Next Paul and Jocelyn talk about some criticism they got on micro managing and on the other hand someone else said Paul is not managing enough. Paul's style is to give people lots of latitude and he hopes they have learned enough that he has things pretty well thought out. He wants things done his way when he is paying for it. Paul works on his computer to generate the money that pays for everything. Paul's suggestion is that instead of arguing and debating, if the workers focus on the task things will get done quicker and more efficiently. The focus on one task was to get heat for Tim and Christie and so the team worked at break neck speed. The team is meeting monthly to go over priorities and which projects and tasks get done in the next month but the list is ever changing as priorities shift.

Paul feels that his standards makes things a little more difficult. Using only the lumber on the site takes dedication and determination and there is a learning curve. Once the construction is done the food production projects will come next. Jocelyn is excited about the foodies projects coming in the near future.

There is rumor of some retreats coming this year. Paul thinks that once the infrastructure is in place more people will want to visit during the winter rather than the summer. Paul hopes that soon the project will be able to continue without all his financial support. Paul has big plans for other things and he hopes to move on to them once the lab is a little further along.

Winter travel is something Paul remembers as a kid and he is amazed at how much time people take to plan driving. If people just drive slower and build 30% more time into their schedule they will be fine. Jocelyn explains how she had a recent trip where she needed chains to get through one of three passes heading out to Seattle. Weather predictions are not all that dependable and it bothers Paul how people don't plan accordingly.

Weston got the sawmill working and built more shelves for the rolling shelves. Tristan the two year old was very expressive and Kaitlyn and Weston did a great job with Tristan. The house is not really toddler proof and the parents did a good job watching the toddler. Jesse asks lots of questions and he came up with an interesting scenario. "If money is no object where would you go?". Jocelyn picked the Mediterranean, Paul picked the Caribbean Islands. Paul would not mind going to Hawaii because he loves pineapple. Jocelyn would like to visit Tajikistan.

Future events were discussed next. In October there will be an Innovators event. There is also a new kickstarter coming. Hopefully by the end of January. The new kickstarter will include the building of ten RMHs. The first 4 DVD set on RMHs included two RMH builds. Right now Cassie does a weekly video blog and Sam has some video on YouTube. Expect more videos coming soon. Paul hopes the kickstarter does well because previous DVDs have done well.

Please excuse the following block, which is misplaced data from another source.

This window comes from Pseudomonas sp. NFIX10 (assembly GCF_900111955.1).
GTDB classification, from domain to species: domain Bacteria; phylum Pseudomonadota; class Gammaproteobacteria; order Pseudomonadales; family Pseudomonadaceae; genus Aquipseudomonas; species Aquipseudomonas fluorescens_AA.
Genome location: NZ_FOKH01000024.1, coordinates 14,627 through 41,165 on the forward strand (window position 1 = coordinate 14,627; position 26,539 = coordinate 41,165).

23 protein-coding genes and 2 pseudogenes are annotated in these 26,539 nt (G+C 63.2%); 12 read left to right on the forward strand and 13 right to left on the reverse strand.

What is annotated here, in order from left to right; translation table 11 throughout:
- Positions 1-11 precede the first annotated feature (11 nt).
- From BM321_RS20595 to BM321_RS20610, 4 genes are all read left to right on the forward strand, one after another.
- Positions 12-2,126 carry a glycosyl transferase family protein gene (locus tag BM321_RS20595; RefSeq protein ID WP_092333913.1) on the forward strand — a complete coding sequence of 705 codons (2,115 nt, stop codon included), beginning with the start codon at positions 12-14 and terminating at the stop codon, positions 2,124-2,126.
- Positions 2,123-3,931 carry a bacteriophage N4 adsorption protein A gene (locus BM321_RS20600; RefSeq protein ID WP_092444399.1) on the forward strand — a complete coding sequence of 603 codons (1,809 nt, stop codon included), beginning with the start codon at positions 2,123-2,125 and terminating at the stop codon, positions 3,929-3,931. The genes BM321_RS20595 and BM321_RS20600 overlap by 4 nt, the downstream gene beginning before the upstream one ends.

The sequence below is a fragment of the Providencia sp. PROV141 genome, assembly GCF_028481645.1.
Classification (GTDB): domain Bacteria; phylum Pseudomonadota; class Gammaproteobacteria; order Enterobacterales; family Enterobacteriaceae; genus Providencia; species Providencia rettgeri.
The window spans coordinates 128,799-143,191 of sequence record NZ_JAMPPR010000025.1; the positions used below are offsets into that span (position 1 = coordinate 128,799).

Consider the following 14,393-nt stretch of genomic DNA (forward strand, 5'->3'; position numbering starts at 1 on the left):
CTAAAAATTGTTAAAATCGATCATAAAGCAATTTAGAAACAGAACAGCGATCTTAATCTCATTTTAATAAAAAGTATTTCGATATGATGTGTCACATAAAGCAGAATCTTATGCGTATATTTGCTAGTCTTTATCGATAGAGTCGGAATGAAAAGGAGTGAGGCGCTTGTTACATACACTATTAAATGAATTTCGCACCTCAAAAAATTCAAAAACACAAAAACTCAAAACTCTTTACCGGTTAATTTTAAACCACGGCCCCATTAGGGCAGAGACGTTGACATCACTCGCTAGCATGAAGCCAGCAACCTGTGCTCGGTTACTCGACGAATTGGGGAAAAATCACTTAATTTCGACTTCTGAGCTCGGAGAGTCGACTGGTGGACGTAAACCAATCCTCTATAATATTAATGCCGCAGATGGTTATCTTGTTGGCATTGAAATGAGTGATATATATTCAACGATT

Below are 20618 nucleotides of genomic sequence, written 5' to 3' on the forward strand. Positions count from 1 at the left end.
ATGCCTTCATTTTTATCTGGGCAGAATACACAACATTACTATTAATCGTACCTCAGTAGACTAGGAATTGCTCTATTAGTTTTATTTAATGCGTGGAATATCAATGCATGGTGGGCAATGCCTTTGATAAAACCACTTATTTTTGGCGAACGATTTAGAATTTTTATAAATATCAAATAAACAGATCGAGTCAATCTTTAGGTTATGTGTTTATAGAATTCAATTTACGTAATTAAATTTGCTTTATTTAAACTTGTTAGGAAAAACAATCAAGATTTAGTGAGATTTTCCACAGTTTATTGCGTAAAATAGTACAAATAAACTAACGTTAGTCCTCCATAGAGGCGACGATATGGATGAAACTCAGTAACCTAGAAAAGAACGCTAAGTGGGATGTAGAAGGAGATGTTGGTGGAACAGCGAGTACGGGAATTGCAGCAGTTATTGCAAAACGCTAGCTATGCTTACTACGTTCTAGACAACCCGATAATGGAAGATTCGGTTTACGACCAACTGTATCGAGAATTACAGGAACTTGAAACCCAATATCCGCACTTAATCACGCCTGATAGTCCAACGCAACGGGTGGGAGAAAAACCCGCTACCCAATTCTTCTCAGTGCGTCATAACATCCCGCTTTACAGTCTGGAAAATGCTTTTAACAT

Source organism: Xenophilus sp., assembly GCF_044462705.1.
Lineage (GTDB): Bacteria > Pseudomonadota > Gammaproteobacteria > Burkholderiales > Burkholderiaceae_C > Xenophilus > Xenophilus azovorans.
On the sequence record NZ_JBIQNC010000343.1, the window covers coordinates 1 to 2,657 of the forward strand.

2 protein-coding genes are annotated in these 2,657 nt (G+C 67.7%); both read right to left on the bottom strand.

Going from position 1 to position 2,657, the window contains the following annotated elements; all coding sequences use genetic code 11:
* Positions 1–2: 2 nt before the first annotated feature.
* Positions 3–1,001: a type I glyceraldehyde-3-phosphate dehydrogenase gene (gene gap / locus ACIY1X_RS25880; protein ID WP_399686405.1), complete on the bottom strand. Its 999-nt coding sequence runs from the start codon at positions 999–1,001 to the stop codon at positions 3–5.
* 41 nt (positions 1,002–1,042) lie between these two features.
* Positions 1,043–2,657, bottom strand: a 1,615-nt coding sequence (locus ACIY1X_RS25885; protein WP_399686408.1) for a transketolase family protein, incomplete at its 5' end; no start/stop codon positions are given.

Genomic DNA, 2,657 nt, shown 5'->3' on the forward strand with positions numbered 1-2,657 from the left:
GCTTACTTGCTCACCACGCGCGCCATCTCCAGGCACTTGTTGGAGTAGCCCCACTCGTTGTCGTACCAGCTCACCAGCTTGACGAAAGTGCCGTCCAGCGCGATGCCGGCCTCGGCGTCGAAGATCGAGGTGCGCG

Relavent Threads

Wofati 0.7
2015: Focus on Food Systems and Aesthetics
Kitchen Commander Position

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Posts: 172
Location: USDA 5b - Central IL
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Thanks for the podcast update really enjoy listening to you guys talk about all the happenings there.

About the tool burn rate, if there are items that Paul is in need of post the list of tools/items (Tape measure, gloves) and the requirements (brand, dimensions) and people might send him packages of stuff. I know around where I live garage sales & auctions have tons of tools at discount prices. I might come across a box of tape measures for $2 and all of them be in good working order then I could put them in a "If it fits it ships" USPS box and Paul would have a nice surprise at the Post Office.

This might be something that could be sent in the dailyish email.


We are in need of:

10 Stanely 25 ft Tape Measures
20 Large Leather Gloves XYZ Brand
5 Hand saws
100 #3 DeWalt Square Tips
Posts: 151
Location: Hudson Valley, NY
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Just to be clear-

My questions are indeed rich

Very Rich
Posts: 68
Location: Central, Eastish Missouri, St Robert in Pulaski Co. was in SE Michigan, South of Detroit, Suburbian
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Luckily I work for myself and can take an extra hour today. I'm near the end of the podcast where you "Paul" are saying you are taking the long way to Permaculture your property, all I can say to that is "Bless You" because there are so many people out here who don't have large stores of resources. By learning how to use what you have and experimenting with everything as you go, you are building a valuable resource and example of what can be done when you go at something with an attitude of "How can it be done" rather than a long list of prerequisites and supplies that have to be acquired before the plan can be finished, and the work can begin.

I do read all directions before I put anything together if it comes with directions. But if I come up with an idea I usually end up doing what I can with what I have. More so lately. I save everything because I know there is a use for it even if it's not presently visible. No not candy wrappers and used toothpicks, but stuff that I can put a plant in or make something out of. As small as my place is though I have to eliminate occasionally.

I like your style, my Dad was a "do it my way" kind of guy so your ability to allow people to make mistakes, "on small stuff" is refreshing. But I also like the guidance and group projects. If I am going to help my brother with his property I don't think I'm going to be able to do only those things that seem exciting and fun, I will have to do the un-glamorous stuff too that people may not notice.

I'm glad I found your website.

This tiny ad has a self esteem problem. Too much self esteem.